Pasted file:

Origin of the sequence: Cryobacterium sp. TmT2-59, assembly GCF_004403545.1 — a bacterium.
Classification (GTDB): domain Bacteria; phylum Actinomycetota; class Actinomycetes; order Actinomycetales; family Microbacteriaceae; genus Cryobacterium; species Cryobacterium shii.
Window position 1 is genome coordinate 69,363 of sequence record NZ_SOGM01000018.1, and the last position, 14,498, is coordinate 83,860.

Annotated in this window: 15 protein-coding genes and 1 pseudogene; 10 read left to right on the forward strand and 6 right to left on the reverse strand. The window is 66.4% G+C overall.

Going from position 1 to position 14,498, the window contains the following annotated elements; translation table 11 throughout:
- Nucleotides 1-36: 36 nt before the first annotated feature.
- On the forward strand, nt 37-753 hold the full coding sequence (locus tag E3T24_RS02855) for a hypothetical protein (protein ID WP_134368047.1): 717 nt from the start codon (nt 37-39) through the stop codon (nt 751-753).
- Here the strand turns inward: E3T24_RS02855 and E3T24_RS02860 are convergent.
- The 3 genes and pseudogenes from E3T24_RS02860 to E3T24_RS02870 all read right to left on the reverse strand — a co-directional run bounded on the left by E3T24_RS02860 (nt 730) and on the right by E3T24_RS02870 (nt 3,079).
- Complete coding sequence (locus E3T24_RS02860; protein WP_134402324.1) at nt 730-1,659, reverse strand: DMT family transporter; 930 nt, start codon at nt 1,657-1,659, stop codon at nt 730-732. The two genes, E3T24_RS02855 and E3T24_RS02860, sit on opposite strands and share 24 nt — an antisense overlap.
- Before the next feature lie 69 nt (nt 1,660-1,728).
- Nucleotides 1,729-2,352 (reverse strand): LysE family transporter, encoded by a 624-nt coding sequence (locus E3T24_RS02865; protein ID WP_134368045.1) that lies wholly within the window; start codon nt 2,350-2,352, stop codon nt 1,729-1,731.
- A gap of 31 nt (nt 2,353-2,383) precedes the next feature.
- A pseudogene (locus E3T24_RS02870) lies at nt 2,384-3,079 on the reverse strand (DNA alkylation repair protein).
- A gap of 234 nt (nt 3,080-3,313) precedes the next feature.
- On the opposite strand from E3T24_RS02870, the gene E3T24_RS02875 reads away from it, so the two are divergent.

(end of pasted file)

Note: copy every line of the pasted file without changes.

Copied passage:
Origin of the sequence: Cryobacterium sp. TmT2-59, assembly GCF_004403545.1 — a bacterium.
Classification (GTDB): domain Bacteria; phylum Actinomycetota; class Actinomycetes; order Actinomycetales; family Microbacteriaceae; genus Cryobacterium; species Cryobacterium shii.
Window position 1 is genome coordinate 69,363 of sequence record NZ_SOGM01000018.1, and the last position, 14,498, is coordinate 83,860.

Annotated in this window: 15 protein-coding genes and 1 pseudogene; 10 read left to right on the forward strand and 6 right to left on the reverse strand. The window is 66.4% G+C overall.

Going from position 1 to position 14,498, the window contains the following annotated elements; translation table 11 throughout:
- Nucleotides 1-36: 36 nt before the first annotated feature.
- On the forward strand, nt 37-753 hold the full coding sequence (locus tag E3T24_RS02855) for a hypothetical protein (protein ID WP_134368047.1): 717 nt from the start codon (nt 37-39) through the stop codon (nt 751-753).
- Here the strand turns inward: E3T24_RS02855 and E3T24_RS02860 are convergent.
- The 3 genes and pseudogenes from E3T24_RS02860 to E3T24_RS02870 all read right to left on the reverse strand — a co-directional run bounded on the left by E3T24_RS02860 (nt 730) and on the right by E3T24_RS02870 (nt 3,079).
- Complete coding sequence (locus E3T24_RS02860; protein WP_134402324.1) at nt 730-1,659, reverse strand: DMT family transporter; 930 nt, start codon at nt 1,657-1,659, stop codon at nt 730-732. The two genes, E3T24_RS02855 and E3T24_RS02860, sit on opposite strands and share 24 nt — an antisense overlap.
- Before the next feature lie 69 nt (nt 1,660-1,728).
- Nucleotides 1,729-2,352 (reverse strand): LysE family transporter, encoded by a 624-nt coding sequence (locus E3T24_RS02865; protein ID WP_134368045.1) that lies wholly within the window; start codon nt 2,350-2,352, stop codon nt 1,729-1,731.
- A gap of 31 nt (nt 2,353-2,383) precedes the next feature.
- A pseudogene (locus E3T24_RS02870) lies at nt 2,384-3,079 on the reverse strand (DNA alkylation repair protein).
- A gap of 234 nt (nt 3,080-3,313) precedes the next feature.
- On the opposite strand from E3T24_RS02870, the gene E3T24_RS02875 reads away from it, so the two are divergent.